If you are still interested in answering some questions you may be assured by your own anonymity in the project. I ask that you provide a web handle or nickname that I might attribute any quotes, should I need to use them in the thesis.
Please see the link above if you are interested in partaking of the study. The link is to an online survey form that you can fill in at your leisure, save and come back to if needs be. Alternatively, you may contact me directly should you have any questions. I hope that you will find the research both interesting and original, and a positive experience to be a part of, should you choose.
This work seeks to address a gap in current Egyptological learning. The project aims to study the survival of Egyptian religion and esoterica, encompassing modern alternative faiths that have a focus or emphasis on Egyptian iconography and religion.
The research attempts to understand the appeal and uses of
Who is the research being undertaken by?
The research is undertaken by P. Michael Harrison MA, of University College London, as part of the thesis to be submitted for the title of PhD in Egyptian Archaeology. The college is fully aware of the research and it is sanctioned by the department, The Institute of Archaeology, UCL. I have been involved with the study of
What are my rights if I choose to participate?
Involvement is voluntary. You have the right to opt in, and opt out, at any stage. If you do opt out then any direct quotes will be removed from the study.
Only if you want to be. All data will be partially-anonymous. That is to say that, whilst I may have contact details for you I will not ask for personally identifiable information, nor will I present any personally identifiable information in the work. The only exception to this is the use of quotes, for which I may ask permission to use a ‘web handle’ or nickname, so that it may be assigned. I may also ask for group affiliation to be identifiable in some instances, and only with the permission of the host group. If I do not ask for such permissions then you should consider your data non-group affiliated and representative only of your opinions. You are free to deny such permissions, and will not be excluded from the research even if you wish to remain completely anonymous whilst taking part. Your privacy is of highest priority.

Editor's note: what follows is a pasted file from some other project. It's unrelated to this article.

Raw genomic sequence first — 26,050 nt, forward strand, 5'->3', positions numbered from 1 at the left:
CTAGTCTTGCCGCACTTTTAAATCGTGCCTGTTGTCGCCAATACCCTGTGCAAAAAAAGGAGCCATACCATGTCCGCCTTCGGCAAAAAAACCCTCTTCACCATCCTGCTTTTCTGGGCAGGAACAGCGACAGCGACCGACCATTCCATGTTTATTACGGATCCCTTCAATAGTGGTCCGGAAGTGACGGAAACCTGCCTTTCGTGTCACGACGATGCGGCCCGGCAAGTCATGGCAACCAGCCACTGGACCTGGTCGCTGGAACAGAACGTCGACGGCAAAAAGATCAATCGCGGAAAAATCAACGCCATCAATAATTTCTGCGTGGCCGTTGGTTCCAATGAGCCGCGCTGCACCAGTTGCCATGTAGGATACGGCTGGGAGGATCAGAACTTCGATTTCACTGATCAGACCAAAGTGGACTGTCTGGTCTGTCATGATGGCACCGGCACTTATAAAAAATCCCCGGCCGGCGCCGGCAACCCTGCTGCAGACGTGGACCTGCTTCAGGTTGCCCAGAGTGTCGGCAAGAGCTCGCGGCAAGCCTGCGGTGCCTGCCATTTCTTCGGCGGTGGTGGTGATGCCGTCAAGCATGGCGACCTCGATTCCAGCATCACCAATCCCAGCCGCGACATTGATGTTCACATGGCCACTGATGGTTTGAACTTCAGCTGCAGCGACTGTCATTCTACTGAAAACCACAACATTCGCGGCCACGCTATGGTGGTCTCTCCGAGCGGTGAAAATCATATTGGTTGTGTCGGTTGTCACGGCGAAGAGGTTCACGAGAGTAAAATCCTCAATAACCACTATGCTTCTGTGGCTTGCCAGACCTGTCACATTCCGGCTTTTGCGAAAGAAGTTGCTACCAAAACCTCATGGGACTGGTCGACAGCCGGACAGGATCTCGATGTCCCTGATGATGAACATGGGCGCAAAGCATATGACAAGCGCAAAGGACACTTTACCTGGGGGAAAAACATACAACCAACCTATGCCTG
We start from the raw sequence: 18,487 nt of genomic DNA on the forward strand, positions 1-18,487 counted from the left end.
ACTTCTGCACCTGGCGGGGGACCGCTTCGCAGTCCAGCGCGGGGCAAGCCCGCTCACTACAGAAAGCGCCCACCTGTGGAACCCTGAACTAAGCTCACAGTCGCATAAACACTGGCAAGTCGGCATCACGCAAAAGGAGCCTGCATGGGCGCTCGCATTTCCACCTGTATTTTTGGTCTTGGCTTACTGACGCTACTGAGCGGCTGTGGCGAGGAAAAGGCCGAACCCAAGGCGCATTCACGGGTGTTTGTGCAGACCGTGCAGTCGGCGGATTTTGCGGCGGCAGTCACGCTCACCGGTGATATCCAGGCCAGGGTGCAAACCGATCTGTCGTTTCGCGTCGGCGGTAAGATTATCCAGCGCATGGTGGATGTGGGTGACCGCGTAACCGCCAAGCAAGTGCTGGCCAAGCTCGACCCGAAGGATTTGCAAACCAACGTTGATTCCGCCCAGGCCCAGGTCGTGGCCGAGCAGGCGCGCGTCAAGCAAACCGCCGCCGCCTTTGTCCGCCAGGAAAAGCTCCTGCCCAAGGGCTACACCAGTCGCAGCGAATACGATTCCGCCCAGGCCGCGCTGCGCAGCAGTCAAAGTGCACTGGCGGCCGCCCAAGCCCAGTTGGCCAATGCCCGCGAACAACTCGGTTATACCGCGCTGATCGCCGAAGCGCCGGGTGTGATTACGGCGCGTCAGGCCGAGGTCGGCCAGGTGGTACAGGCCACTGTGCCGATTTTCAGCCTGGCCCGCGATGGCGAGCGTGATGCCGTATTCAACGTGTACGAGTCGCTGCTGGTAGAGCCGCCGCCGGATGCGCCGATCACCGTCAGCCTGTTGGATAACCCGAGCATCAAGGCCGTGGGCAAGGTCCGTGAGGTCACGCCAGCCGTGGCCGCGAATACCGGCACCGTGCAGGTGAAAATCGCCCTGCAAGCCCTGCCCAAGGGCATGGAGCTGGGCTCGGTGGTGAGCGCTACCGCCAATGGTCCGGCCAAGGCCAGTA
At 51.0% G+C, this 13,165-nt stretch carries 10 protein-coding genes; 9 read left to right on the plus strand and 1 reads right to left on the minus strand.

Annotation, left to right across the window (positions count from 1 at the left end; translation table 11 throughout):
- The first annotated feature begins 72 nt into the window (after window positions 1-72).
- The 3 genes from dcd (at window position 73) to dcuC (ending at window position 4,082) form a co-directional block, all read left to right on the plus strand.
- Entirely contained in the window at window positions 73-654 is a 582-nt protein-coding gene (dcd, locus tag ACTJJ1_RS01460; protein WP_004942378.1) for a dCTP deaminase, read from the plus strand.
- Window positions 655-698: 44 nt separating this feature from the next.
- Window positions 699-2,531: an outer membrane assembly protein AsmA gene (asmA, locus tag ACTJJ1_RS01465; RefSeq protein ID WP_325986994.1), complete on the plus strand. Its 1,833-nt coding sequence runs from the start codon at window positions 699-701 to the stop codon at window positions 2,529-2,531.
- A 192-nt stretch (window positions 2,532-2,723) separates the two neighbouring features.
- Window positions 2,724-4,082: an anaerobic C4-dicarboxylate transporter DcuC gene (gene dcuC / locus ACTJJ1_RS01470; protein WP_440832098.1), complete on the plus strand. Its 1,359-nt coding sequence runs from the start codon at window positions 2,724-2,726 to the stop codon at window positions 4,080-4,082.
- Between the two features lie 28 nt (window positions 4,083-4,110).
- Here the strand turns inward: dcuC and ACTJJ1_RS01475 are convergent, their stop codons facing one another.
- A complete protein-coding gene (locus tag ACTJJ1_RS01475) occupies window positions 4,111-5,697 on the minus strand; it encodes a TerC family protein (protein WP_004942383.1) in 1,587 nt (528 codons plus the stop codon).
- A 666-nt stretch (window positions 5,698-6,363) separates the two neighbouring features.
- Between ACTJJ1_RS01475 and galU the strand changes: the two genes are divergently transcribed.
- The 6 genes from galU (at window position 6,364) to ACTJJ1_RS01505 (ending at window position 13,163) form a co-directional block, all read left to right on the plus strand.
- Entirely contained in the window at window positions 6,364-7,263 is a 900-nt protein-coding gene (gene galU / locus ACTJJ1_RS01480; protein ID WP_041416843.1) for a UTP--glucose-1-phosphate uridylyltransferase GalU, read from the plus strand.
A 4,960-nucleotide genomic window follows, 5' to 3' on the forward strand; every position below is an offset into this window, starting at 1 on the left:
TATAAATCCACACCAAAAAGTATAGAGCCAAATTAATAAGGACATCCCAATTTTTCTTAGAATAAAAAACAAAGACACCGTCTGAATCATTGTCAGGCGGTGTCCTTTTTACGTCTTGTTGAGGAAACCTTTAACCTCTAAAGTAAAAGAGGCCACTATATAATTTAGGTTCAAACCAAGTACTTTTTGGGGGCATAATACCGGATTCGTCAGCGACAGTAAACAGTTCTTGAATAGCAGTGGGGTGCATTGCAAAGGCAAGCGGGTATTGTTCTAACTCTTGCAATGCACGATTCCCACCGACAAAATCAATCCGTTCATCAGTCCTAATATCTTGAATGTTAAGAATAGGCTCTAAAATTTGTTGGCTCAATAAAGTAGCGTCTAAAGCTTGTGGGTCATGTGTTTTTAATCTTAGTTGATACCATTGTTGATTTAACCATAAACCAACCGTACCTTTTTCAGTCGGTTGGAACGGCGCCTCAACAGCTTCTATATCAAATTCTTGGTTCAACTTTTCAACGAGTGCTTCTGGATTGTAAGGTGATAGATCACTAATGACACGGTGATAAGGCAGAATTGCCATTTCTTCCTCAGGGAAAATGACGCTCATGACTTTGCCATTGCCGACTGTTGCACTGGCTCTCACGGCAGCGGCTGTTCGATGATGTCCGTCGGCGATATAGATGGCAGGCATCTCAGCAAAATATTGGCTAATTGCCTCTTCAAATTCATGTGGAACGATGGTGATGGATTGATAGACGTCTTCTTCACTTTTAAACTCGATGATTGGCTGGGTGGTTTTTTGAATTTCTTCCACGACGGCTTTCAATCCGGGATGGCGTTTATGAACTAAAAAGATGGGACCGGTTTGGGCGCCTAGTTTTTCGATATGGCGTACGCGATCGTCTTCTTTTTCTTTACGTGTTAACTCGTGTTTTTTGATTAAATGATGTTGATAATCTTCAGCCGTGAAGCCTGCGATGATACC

What do I have to do?
If you choose to participate in the research I will send you further information regarding the work itself and a survey involving questions related to your faith and practices, and your perceptions of
What will I be asked?
You will only be asked for information that the researcher feels is relevant to the study. This may include non-identifiable sensitive information such as religious beliefs, political stance and even ethnicity, but all answers should be considered voluntary.
Where will this research appear?
The research is currently for my own records only. It should be noted that derivatives of the work, such as a completed thesis including original quotes, are occasionally published. Should this occur, no personally identifiable information will be revealed.